Employers are paying a premium for SAP ABAP, IBM WebSphere skills Java experts and radio frequency identification technology talent, according to research from Foote Partners LLC.
Download the IT skills and certifications ranking podcast with David Foote here: This week we also discuss the latest SAP news including SAP and Microsoft unveiling its new Duet software and Forrester Research ranking SAP and Oracle on supporting the order hub management cycle.
(4:00) Employers are putting less value on certifications: Are certifications worth it anymore?
(6:05) What certifications have remained market stalwarts?
(8:43) If we do head into a recession or there is a blip in the market, would IT personnel with certifications fare better than personnel going on experience and skills alone?
(9:49) How often do you produce reports? What is your background and methodology?
(14:08) What non-certified technical skills are seeing the most growth, according to your latest research?
(18:00) SAP ABAP developers and other SAP skills are hot, according to Foote.
(18:48) Are Oracle skills growing in value as quickly as SAP skills?
(19:15) Are Web services and service oriented architecture projects driving the need for IT personnel with these skills?
(20:47) Operating systems: Linux skills are in big demand, Foote said.
(21:35) Messaging and project management skills are in demand, Foote said.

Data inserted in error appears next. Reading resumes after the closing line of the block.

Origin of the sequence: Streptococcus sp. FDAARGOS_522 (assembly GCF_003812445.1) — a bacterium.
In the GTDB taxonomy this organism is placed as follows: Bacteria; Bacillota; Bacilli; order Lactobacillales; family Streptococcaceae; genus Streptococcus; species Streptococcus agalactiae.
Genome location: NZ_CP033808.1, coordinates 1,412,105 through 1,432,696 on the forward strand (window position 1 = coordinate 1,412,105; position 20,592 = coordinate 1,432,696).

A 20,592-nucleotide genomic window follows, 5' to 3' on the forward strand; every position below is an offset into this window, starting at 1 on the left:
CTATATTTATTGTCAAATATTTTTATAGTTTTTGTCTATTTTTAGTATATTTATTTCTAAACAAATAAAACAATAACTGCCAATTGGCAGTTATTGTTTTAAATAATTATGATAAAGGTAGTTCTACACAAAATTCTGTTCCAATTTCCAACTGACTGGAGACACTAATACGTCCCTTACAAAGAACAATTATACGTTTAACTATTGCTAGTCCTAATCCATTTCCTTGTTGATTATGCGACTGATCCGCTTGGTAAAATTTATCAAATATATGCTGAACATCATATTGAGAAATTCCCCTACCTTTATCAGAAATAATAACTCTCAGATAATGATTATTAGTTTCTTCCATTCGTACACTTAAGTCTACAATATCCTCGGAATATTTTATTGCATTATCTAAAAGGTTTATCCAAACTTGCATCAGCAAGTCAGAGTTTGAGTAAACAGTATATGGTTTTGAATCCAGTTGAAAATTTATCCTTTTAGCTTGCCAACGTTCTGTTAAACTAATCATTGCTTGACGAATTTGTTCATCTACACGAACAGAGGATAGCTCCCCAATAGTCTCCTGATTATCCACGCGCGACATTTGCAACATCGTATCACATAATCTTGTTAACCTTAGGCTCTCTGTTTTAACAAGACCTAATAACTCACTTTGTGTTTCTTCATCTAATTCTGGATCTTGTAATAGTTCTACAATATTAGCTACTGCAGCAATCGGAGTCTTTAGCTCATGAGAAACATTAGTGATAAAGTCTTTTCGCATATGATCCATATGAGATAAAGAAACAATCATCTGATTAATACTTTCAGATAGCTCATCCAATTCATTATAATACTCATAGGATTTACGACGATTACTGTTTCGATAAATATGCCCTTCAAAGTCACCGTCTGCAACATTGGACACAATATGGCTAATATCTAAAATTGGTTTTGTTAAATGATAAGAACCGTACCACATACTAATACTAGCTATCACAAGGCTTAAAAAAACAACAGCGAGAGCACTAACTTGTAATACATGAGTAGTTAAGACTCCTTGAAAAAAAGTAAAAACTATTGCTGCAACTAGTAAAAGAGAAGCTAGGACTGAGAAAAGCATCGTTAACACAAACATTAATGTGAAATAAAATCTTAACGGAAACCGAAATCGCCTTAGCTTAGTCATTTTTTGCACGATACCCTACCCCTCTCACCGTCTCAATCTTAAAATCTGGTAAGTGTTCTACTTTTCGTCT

(26:25) What are the highest paying certifications identified in your research?
(27:39) Any good news for database administrators?
(30:21) What are the highest paying non-certified skills?
Just about two years ago, SAP was ambitious about the opportunities that abound for the use of radio frequency identification technology. SAP made a splash with its Auto-ID initiative, mostly focused on getting manufacturers and distributors to meet government and retail compliance. Months later, SAP’s rival Oracle Corp. launched a sensor technology package, leveraging its initial relationship with NASA to build a product base around RFID and other sensor based technologies, like the ability to track temperature and humidity for specific chemicals or other products.
We’ve appeared to enter into a bit of a lull in the RFID space. Gartner analyst Jeff Woods, recently told SearchOracle that both Oracle and SAP appear to take a back seat in the innovation department – at least for now.
"We don't think that SAP and Oracle are particularly good at delivering [RFID] process innovation at this point … What they are good at is commoditizing processes," Woods said.
Perhaps we’ll hear more from SAP at its annual Sapphire conference later this month about its initial research and strategic planning around the technology down the road. For now SAP has split up its RFID and Auto-ID infrastructure initiatives at its Web site. Auto-ID can be found here and RFID can be found wrapped into the supply chain management module here.